Speaking of traveling back in time, 14 years ago I saw my second concert ever—Bruce Springsteen and the E Street Band at Giants Stadium. I returned to Jersey this year to experience Bruce in an arena. I hate to sound so hokey, but the entire evening was magical. I had forgotten where our seats were, and once we got in on the floor, we realized these were going to be good seats. Very good seats. Sixth row good. When the band hit the stage, it was like a jet taking off with the noise. But from the opening notes of “Backstreets” to the closing song, the new “Land of Hope and Dreams,” it was a cathartic, life-reaffirming event. I tapped into that exhilarating feeling I had when I first started going to concerts. “Born to Run” and the cover of “Trapped” sent me to heights I have rarely attained in my life.
I know that this is going to be another record year at the movie box office, but it seemed to take about 9 months before anything good actually hit the silver screen. Of course, the fall being a great time for movies meant it was difficult to get to see everything. So this list could have been different if I had gotten my ass into a cineplex to see Dogma, Felicia’s Journey, Boys Don’t Cry, and if it was in theaters now, Man on the Moon. By the way, my pick for worst movie of the year—The Blair Witch Project, hands down. Out of the 40 flicks that I did see, here’s some I did enjoy...
10) Office Space
Mike Judge’s live action directorial debut takes a sly look at life in the cubicle world, with a great performance from Stephen Root (Newsradio). Seriously, I like this movie. I am not joking.
9) Mystery Men
Was I the only one who saw this? It was good, I swear.
8) The Iron Giant
Ex-Simpsons director Brad Bird brought back the classic ’50s animation look to the big screen, and created a touching and funny film to boot.
7) The Sixth Sense
Bruce Willis can act? I say this again, Bruce Willis can act? That’s more shocking than the surprise ending to this unlikely blockbuster. If Haley Joel Osment doesn’t pick up an Oscar nomination for his amazing performance, may dead people haunt academy members.
6) Being John Malkovich
A complete mind-fuck of a film—literally for Mr. Malkovich. Spike Jonze graduates from directing great videos to an astonishing big screen debut.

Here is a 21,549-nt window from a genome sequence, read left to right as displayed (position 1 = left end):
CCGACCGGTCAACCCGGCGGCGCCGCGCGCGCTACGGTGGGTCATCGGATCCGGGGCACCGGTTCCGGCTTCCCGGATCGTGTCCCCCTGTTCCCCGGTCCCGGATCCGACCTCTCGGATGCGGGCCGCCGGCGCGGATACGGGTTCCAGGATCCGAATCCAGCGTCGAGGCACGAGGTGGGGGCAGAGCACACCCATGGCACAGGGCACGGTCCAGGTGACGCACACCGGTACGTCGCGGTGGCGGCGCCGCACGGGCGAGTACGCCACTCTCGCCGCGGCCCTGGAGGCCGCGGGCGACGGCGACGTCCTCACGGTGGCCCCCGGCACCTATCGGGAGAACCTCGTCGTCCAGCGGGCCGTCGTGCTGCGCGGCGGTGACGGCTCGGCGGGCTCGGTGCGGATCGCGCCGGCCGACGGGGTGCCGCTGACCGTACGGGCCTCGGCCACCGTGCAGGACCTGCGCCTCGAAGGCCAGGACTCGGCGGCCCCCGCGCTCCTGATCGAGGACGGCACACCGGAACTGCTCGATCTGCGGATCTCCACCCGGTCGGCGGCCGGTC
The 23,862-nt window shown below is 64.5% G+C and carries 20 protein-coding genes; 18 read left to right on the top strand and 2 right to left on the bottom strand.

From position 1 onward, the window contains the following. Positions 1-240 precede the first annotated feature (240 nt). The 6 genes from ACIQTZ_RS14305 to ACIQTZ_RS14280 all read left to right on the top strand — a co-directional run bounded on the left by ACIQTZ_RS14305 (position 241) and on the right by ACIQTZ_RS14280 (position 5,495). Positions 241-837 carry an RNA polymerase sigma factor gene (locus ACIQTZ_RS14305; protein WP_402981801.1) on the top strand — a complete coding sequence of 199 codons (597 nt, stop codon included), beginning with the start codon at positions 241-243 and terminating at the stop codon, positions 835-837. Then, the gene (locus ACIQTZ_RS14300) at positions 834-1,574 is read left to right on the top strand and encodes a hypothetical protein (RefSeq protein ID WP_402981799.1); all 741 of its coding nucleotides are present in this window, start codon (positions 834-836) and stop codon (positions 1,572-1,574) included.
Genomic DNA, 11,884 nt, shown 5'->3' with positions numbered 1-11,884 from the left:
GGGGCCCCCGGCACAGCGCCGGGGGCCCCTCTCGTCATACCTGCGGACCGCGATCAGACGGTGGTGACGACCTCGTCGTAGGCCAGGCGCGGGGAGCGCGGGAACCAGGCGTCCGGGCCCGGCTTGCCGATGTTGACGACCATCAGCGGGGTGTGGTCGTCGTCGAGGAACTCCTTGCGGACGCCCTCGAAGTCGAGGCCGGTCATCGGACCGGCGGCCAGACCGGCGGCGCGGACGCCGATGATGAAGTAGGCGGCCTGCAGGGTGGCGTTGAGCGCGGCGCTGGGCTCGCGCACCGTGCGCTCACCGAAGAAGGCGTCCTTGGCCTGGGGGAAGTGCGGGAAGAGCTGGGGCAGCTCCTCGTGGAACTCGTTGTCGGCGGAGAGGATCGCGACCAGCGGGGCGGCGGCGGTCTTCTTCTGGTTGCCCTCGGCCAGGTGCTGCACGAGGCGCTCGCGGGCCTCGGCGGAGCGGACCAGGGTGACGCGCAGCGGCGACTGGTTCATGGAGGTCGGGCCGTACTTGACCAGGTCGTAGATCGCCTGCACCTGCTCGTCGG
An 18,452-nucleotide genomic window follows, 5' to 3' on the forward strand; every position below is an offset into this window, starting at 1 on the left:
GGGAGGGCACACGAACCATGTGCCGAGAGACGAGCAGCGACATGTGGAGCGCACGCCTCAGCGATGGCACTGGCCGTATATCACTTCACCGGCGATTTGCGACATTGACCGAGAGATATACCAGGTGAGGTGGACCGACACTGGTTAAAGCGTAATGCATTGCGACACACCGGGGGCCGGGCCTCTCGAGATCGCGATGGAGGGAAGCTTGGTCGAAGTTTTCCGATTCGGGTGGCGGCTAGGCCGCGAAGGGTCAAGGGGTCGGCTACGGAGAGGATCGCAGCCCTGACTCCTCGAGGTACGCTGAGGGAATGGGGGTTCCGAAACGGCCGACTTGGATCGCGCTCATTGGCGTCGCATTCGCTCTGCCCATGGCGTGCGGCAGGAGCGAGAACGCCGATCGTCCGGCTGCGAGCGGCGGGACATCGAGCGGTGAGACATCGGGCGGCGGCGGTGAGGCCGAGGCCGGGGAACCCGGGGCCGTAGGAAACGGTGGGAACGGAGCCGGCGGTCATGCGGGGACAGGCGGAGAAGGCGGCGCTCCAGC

5) The Limey
Terence Stamp tears it up as an English hood come to extract revenge in Los Angeles for his daughter’s death.
4) American Beauty
Kevin Spacey is absolutely brilliant as a man experiencing the worst mid-life crisis ever.
Bill Murray got robbed of an Oscar nod for this film, which went into wide release this year. He made me remember that Saturday Night Live was once funny.
2) South Park: Bigger, Longer & Uncut
Picking on censorship is an easy target, but this film did it with such flair, it was hard to resist. Much better than any episode of the TV series.
1) Fight Club
Wow. That is what I said when this movie was over. I couldn’t describe exactly what is was about, but it rocked. It was like seeing a great concert. I never thought I’d like a Brad Pitt film.
There are a few people who have altered, shaped, poked and prodded my musical tastes since I was a three-year-old: My grandfather, a long standing member of the Columbia House Country Music Club; my aunt, who always sang along to the pop hits of the day from 1974 to 1981; and my friends Cliff and Dave. But perhaps no person has influenced my musical taste more than Mike Faloon. Mike and I met in 1987 at our freshman college orientation—he says we struck up a conversation because I was wearing a Tom Petty & the Heartbreakers shirt from the Let Me Up (I’ve Had Enough) tour, but I honestly don’t remember. Our friendship grew when Mike became the music director of our college station and started adding in a lot of excellent music to the rotation. Here’s a partial list of bands that Mike has directly introduced me to: Soul Asylum, Goo Goo Dolls, Green Day, The Posies, The Connells and Fastbacks. Mike also ended up creating some of my favorite music of this decade as the drummer for the New York trio Egghead. He now bashes the skins for Kung Fu Monkeys, runs a small label based in Queens called Dizzy Records, and is the publisher of the ‘zine Go Metric and a new baseball mag called Zisk. Even with all these projects, we found the time to sit down to have some lemonade and iced tea in New York’s East Village of NYC, see what his favorite records of the ’90s were, and discuss the curse of The Kinks.
SR: So these are your 10 favorite albums of the decade…
MF: And it pained me to leave things off this list.
SR: Well, that’s what lists are for, to bring pain. So we’re going to go through this in alphabetical order. What’s first?
MF: It would be the Modern Life is Rubbish LP from Blur. (SBK Records 1993)
SR: Interesting choice. I thought you were more of a Parklife-kind of fan.
MF: I was until I heard this. I actually went and got [their albums] in reverse chronological order, and this is one of the rare 70 minute CD’s that needs to be 70 minutes.
SR: Really? How many songs are on this thing? (grabs disc) There are 17 songs…
MF: Well, they list 17, but they actually have two bonus tracks, so it’s a full-fledged double album. And it’s all good. The title is so accurate.
SR: Now what was the first Blur album that you got?
MF It was Parklife, which you gave to me.